This booklet from bestselling author Fr. Michael Gaitley, MIC (Consoling the Heart of Jesus and 33 Days to Morning Glory), gives you a brief and easy-to-understand in... Read more
A Promise of Divine Mercy Fulfilled
By Jenny Cosby (Oct 22, 2014)
The message was waiting on our answering machine when we got home on Nov. 4, 2010:
I found James collapsed on the floor, the EMTS revived him and took him to the transplant hospital. I don't know if he'll make it. Please call me when you get this.
When we called Skye back he was in a cab on the way to the hospital.
This is a story of Jesus, the Divine Mercy, saving a dying homosexual man who lived a life of so much emotional and physical pain.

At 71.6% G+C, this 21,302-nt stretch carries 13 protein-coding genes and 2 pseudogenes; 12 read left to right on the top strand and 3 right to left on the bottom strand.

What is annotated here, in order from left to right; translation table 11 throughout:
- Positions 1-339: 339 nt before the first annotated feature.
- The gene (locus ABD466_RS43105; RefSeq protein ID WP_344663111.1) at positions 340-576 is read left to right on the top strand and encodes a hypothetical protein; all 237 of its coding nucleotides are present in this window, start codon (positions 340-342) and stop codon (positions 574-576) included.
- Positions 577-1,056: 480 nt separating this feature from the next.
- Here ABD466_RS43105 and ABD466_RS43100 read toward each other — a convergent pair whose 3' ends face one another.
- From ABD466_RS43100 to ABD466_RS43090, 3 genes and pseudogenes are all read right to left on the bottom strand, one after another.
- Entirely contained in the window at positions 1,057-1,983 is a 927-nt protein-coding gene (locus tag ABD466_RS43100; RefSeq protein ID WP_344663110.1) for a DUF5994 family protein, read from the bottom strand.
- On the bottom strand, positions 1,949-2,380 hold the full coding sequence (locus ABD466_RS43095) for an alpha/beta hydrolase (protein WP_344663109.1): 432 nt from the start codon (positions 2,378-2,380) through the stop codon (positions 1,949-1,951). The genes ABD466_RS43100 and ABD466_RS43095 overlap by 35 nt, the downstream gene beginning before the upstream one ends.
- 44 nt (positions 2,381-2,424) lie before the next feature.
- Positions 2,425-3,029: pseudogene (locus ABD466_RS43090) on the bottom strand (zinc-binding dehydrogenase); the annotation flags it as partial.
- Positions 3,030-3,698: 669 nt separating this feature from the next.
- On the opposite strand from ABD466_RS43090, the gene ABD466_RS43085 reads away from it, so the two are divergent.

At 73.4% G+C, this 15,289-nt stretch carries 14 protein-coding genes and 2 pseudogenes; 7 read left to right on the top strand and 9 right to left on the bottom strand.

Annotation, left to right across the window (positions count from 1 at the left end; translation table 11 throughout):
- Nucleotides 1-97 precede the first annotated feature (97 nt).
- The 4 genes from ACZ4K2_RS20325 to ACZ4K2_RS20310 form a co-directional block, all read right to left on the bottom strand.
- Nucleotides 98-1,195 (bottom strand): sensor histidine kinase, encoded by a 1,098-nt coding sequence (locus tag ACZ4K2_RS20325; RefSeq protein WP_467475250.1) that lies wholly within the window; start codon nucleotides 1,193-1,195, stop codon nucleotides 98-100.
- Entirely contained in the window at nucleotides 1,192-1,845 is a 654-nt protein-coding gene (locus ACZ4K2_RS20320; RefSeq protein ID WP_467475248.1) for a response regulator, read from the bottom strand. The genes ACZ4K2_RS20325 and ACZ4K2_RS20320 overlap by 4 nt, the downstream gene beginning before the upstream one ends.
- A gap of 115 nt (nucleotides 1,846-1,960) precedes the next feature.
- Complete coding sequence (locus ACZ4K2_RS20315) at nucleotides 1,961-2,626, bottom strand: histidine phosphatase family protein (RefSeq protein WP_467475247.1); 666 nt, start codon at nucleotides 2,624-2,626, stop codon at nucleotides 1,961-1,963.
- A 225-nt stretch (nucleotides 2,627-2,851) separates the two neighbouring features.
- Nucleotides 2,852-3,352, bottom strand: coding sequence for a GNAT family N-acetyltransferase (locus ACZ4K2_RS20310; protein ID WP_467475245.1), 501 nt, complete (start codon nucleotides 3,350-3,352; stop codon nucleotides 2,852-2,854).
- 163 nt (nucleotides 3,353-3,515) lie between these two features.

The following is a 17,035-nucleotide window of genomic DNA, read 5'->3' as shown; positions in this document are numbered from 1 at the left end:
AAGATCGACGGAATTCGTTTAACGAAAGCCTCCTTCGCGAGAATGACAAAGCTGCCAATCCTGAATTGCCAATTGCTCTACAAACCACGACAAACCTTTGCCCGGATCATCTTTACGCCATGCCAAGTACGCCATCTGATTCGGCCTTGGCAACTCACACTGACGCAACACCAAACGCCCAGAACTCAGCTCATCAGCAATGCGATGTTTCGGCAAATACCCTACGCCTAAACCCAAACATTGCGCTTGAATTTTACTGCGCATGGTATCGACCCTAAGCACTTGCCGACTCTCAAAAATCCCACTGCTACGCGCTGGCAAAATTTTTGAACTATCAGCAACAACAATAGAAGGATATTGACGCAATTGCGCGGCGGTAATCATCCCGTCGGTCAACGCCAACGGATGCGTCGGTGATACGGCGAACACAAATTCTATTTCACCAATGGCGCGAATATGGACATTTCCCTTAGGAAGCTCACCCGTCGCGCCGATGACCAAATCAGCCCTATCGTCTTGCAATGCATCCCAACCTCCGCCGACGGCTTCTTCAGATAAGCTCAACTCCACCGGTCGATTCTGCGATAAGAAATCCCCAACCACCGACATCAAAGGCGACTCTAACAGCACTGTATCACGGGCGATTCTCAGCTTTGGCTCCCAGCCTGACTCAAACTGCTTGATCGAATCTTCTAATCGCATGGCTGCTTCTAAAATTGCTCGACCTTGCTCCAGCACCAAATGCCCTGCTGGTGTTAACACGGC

When he was a child, James was sexually abused by a stranger. As an adult, he was basically disowned by his family because of his homosexuality. He also had advanced diabetes and liver disease. He and his partner, Skye, had been together in a monogamous relationship for more than 20 years. At times homeless — Skye is disabled — the two of them managed to buy a small house about a mile from a Catholic convent. Even though he wasn't Catholic, James, who was crippled by diabetic sores on his feet, would use his walker to get to the convent every Sunday and sit in the back of the chapel for Mass. When I asked him about it, he said that he found peace there.